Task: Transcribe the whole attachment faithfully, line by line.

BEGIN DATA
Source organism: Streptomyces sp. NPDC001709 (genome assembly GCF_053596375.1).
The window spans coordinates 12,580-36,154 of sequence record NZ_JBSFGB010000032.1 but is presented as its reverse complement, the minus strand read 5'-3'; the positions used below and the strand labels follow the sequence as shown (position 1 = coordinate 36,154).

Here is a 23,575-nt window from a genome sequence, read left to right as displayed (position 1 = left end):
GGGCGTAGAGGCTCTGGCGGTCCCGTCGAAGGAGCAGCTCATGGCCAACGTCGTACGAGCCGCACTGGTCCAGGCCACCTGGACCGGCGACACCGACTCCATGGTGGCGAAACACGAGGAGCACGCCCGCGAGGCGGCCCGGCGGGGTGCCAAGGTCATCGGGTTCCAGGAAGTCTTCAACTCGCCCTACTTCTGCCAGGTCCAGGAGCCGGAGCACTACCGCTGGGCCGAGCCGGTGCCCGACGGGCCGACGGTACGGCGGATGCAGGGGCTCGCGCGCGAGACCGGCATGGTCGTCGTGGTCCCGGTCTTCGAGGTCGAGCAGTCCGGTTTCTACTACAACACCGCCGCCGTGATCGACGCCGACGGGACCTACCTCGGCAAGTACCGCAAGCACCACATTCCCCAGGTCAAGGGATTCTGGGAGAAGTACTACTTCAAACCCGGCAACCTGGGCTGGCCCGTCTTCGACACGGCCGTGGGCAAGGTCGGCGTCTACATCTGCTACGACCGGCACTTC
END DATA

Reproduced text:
Source organism: Streptomyces sp. NPDC001709 (genome assembly GCF_053596375.1).
The window spans coordinates 12,580-36,154 of sequence record NZ_JBSFGB010000032.1 but is presented as its reverse complement, the minus strand read 5'-3'; the positions used below and the strand labels follow the sequence as shown (position 1 = coordinate 36,154).

Here is a 23,575-nt window from a genome sequence, read left to right as displayed (position 1 = left end):
GGGCGTAGAGGCTCTGGCGGTCCCGTCGAAGGAGCAGCTCATGGCCAACGTCGTACGAGCCGCACTGGTCCAGGCCACCTGGACCGGCGACACCGACTCCATGGTGGCGAAACACGAGGAGCACGCCCGCGAGGCGGCCCGGCGGGGTGCCAAGGTCATCGGGTTCCAGGAAGTCTTCAACTCGCCCTACTTCTGCCAGGTCCAGGAGCCGGAGCACTACCGCTGGGCCGAGCCGGTGCCCGACGGGCCGACGGTACGGCGGATGCAGGGGCTCGCGCGCGAGACCGGCATGGTCGTCGTGGTCCCGGTCTTCGAGGTCGAGCAGTCCGGTTTCTACTACAACACCGCCGCCGTGATCGACGCCGACGGGACCTACCTCGGCAAGTACCGCAAGCACCACATTCCCCAGGTCAAGGGATTCTGGGAGAAGTACTACTTCAAACCCGGCAACCTGGGCTGGCCCGTCTTCGACACGGCCGTGGGCAAGGTCGGCGTCTACATCTGCTACGACCGGCACTTC